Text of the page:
Longtime producer to Stanley Kubrick, Jan Harlan recently returned to talk to our students about the relationship between film and music, and how the two inform and inspire each other.
From his work on A Clockwork Orange (1971) and The Shining (1980), to collaborating with Spielberg on A.I. Artificial Intelligence (2001) Harlan, who helped shape some of the most influential cinema in recent years, imparted more of his industry expertise.
"Love your material, love all the elements with a passion." — Jan Harlan
His opening question, "What’s the price of art?" was pitched to a packed theatre full of students from across the college. Jan’s answer? "The price of art is to fall in love with it; no more, no less."
Exploring the links between script writing and musical composition, he went on to assure students that "Most people are musical".
Showcasing some of the finest scores from classic cinema, Jan picked apart arrangements from The English Patient (1996) and Titanic (1997) to focus on each musical nuance, and how these small details combine to make a lasting impact on the audience.
"The price of art is to fall in love with it; no more, no less." — Jan Harlan
Likening Titanic’s popularity to that of Harry Potter, he zeroed in on the need to understand commercial successes: "It doesn’t matter whether you love it or not – you need to know why 400 million people love it."
"It’s incredibly easy to make a film, as you know, but it’s difficult to make a good film that people want to see. A great film is almost a miracle like any great work of art, be it a painting, novel, symphony or a film."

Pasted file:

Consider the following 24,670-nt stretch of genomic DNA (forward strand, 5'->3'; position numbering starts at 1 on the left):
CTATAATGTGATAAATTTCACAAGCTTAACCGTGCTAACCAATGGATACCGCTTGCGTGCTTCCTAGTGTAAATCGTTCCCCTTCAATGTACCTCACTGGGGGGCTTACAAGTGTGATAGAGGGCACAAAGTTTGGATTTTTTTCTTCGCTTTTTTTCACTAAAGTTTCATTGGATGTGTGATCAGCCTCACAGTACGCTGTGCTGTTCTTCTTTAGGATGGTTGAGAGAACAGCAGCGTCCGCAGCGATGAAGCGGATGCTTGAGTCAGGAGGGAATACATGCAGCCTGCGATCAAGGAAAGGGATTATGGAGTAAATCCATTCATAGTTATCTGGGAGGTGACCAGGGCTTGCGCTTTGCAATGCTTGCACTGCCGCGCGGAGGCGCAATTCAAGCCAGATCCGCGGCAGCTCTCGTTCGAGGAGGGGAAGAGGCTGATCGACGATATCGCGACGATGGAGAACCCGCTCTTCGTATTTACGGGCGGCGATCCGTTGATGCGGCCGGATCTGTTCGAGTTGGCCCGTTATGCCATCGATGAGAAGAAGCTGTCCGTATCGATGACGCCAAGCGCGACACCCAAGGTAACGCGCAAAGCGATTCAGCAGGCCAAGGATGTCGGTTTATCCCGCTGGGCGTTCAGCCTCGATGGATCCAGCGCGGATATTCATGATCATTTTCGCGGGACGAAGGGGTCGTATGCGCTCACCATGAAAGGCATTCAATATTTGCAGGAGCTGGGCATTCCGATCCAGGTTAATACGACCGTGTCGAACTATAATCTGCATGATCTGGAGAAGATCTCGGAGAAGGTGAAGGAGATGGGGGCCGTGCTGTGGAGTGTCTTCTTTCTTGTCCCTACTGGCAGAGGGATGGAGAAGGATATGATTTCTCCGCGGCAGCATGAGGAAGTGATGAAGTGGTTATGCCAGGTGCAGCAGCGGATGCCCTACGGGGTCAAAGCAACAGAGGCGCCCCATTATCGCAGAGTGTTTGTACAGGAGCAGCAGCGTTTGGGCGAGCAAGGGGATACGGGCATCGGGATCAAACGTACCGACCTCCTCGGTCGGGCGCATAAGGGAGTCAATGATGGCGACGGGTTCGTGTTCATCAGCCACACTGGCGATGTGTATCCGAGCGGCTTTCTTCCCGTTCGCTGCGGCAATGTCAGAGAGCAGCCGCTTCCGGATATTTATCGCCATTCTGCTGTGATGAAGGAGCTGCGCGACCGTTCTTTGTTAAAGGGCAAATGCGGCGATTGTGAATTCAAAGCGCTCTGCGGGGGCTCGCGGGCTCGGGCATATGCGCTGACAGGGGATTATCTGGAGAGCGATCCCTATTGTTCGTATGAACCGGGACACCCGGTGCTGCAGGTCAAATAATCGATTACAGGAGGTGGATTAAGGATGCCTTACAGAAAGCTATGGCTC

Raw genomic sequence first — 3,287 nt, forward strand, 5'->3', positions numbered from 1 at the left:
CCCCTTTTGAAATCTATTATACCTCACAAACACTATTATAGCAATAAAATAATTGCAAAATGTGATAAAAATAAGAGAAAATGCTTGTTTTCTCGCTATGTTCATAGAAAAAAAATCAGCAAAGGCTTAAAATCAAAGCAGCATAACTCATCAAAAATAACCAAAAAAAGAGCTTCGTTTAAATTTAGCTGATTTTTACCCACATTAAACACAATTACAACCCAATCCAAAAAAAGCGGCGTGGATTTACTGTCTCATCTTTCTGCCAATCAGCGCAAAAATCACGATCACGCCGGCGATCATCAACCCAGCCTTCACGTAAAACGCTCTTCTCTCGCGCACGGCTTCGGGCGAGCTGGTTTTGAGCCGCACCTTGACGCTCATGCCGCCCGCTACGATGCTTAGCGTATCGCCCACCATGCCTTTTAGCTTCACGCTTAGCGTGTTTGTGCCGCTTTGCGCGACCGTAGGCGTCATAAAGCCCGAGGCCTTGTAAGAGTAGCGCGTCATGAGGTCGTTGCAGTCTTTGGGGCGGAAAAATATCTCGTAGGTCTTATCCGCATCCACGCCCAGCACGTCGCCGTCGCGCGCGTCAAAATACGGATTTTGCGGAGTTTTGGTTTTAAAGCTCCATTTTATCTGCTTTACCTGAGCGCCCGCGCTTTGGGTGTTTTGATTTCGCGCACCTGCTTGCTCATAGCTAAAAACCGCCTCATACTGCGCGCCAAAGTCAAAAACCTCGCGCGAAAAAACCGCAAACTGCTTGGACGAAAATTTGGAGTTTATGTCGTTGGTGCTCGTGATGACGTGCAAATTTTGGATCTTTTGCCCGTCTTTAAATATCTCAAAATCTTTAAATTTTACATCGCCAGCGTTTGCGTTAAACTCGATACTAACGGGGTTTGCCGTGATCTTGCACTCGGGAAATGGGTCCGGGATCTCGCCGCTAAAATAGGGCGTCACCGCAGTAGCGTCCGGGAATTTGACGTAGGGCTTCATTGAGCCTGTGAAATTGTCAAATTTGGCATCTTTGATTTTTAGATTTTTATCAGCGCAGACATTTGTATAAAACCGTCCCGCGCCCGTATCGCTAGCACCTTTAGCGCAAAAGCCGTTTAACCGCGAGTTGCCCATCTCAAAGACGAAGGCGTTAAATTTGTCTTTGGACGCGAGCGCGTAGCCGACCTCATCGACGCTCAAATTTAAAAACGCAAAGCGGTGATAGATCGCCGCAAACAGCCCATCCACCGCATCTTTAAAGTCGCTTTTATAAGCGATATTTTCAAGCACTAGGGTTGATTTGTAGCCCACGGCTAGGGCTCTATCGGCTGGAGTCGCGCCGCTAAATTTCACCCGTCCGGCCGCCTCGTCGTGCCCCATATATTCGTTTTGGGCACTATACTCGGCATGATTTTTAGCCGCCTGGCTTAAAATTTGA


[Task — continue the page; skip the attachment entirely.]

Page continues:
During a quick break, we caught up with Jan to hear his thoughts on how graduates can make themselves stand out in an industry as competitive as film:
"A great film is almost a miracle, like any great work of art." — Jan Harlan
"In this visual age you need to have a portfolio. It’s good to have something to show, a good short film is ideal. It’s not enough to just say ‘I’m actually great’, you have to prove it – you need a calling card."
"It’s essential that you’re self critical – if you’re satisfied with yourself too soon, you just won’t make it."
After the talk students filed out of the theatre inspired and invigorated by Jan’s resounding piece of advice, crucial for any practising artist:
"Love your material, love all the elements with a passion. If you don’t love it, don’t touch it – you’re likely to ruin it."
Didn’t catch Jan’s talk? BA (Hons) Film Programme Leader Lucy Leake is planning to arrange another visit with Harlan, so keep your eyes peeled for further updates.